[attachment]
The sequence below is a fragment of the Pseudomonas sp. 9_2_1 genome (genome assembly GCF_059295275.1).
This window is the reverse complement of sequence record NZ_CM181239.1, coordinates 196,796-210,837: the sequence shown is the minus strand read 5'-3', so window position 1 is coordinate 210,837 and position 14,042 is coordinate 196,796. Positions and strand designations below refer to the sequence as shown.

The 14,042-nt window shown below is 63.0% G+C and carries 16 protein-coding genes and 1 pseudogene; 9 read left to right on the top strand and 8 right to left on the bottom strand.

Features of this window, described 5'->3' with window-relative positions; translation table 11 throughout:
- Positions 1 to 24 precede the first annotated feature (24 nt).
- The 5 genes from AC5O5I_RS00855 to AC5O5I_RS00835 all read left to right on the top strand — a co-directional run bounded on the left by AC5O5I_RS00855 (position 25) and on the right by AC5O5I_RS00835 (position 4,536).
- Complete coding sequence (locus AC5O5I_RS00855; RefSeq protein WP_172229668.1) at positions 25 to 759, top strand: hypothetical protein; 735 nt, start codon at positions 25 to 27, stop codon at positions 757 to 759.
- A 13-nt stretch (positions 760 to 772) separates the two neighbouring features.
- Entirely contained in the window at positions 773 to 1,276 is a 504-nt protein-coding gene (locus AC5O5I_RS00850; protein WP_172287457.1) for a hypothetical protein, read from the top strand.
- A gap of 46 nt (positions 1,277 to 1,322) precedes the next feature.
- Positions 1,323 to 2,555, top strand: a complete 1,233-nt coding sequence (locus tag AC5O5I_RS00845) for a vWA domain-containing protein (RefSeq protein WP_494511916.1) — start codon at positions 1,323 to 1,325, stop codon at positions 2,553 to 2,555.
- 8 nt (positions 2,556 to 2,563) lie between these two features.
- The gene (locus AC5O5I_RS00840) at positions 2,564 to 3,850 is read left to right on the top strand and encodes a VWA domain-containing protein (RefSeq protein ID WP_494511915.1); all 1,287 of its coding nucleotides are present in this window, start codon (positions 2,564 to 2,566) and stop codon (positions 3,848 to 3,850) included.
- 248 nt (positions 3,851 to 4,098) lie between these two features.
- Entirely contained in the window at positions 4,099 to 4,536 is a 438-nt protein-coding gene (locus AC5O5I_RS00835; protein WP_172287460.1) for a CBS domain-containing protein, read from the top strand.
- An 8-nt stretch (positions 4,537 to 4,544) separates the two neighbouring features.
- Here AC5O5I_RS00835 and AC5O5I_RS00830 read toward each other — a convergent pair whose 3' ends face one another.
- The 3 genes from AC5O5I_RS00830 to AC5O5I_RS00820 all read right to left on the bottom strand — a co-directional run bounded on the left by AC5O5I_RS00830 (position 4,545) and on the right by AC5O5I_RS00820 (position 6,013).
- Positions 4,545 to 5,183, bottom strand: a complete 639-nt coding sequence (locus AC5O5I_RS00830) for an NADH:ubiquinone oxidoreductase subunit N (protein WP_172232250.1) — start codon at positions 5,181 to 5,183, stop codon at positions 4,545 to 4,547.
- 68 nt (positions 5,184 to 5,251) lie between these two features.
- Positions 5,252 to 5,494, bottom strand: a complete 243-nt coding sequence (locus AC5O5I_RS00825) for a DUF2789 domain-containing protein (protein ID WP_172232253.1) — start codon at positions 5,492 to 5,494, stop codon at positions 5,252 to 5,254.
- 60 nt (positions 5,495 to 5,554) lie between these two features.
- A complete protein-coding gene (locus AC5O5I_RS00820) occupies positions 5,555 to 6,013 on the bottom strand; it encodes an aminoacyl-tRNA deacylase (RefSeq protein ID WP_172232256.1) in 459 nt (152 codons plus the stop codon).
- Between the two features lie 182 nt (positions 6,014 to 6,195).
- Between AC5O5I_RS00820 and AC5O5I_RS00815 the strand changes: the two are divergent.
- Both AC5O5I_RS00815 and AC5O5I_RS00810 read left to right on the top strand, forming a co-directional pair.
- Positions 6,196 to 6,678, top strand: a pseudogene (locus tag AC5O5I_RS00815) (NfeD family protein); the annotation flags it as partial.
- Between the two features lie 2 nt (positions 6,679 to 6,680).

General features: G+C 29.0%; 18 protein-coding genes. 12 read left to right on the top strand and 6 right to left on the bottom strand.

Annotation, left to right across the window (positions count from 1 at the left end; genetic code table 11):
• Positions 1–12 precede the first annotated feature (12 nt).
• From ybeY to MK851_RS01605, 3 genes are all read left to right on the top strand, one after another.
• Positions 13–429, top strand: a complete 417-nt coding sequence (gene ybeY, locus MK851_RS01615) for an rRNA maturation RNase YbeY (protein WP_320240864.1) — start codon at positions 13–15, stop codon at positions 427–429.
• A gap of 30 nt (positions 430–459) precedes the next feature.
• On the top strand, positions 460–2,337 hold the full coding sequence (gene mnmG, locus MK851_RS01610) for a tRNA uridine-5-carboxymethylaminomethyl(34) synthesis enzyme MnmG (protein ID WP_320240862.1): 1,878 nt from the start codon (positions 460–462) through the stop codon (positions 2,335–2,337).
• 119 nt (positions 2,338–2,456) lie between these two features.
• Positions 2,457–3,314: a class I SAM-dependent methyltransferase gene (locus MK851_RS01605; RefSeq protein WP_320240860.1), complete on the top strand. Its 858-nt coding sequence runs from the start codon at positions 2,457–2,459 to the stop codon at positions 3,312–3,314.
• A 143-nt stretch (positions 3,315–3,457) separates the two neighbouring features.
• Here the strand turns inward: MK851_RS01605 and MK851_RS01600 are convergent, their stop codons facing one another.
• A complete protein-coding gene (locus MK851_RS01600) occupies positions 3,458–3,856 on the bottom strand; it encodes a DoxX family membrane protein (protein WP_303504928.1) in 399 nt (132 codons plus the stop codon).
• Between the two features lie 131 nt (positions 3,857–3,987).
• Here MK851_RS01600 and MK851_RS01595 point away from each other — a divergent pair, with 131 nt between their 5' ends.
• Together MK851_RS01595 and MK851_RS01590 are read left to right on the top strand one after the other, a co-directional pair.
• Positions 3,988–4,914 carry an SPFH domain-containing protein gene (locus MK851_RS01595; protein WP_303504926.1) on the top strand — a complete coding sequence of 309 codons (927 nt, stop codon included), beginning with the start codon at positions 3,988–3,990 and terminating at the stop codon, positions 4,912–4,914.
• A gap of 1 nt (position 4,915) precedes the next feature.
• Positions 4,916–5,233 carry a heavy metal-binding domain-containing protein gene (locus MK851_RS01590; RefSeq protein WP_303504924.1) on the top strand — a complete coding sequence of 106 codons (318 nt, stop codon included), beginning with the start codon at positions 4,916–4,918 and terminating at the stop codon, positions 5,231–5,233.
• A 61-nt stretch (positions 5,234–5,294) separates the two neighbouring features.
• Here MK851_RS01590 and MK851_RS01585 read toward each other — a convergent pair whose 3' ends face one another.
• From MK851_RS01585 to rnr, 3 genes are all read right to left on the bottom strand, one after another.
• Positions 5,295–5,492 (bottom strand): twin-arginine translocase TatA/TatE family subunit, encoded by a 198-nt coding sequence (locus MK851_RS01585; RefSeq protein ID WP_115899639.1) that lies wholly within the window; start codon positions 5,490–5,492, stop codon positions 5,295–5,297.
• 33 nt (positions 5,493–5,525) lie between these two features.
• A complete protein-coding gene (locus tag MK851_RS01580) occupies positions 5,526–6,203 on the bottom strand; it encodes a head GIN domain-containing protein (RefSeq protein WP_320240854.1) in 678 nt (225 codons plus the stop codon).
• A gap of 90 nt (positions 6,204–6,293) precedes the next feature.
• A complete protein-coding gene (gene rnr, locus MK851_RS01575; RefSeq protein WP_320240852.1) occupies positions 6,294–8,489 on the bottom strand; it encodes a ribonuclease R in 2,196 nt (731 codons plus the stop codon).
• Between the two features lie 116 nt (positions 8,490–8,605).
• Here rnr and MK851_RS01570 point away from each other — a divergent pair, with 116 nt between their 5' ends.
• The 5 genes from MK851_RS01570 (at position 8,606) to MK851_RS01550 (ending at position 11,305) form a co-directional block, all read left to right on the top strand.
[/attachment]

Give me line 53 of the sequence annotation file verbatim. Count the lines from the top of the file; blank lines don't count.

• A gap of 90 nt (positions 6,204–6,293) precedes the next feature.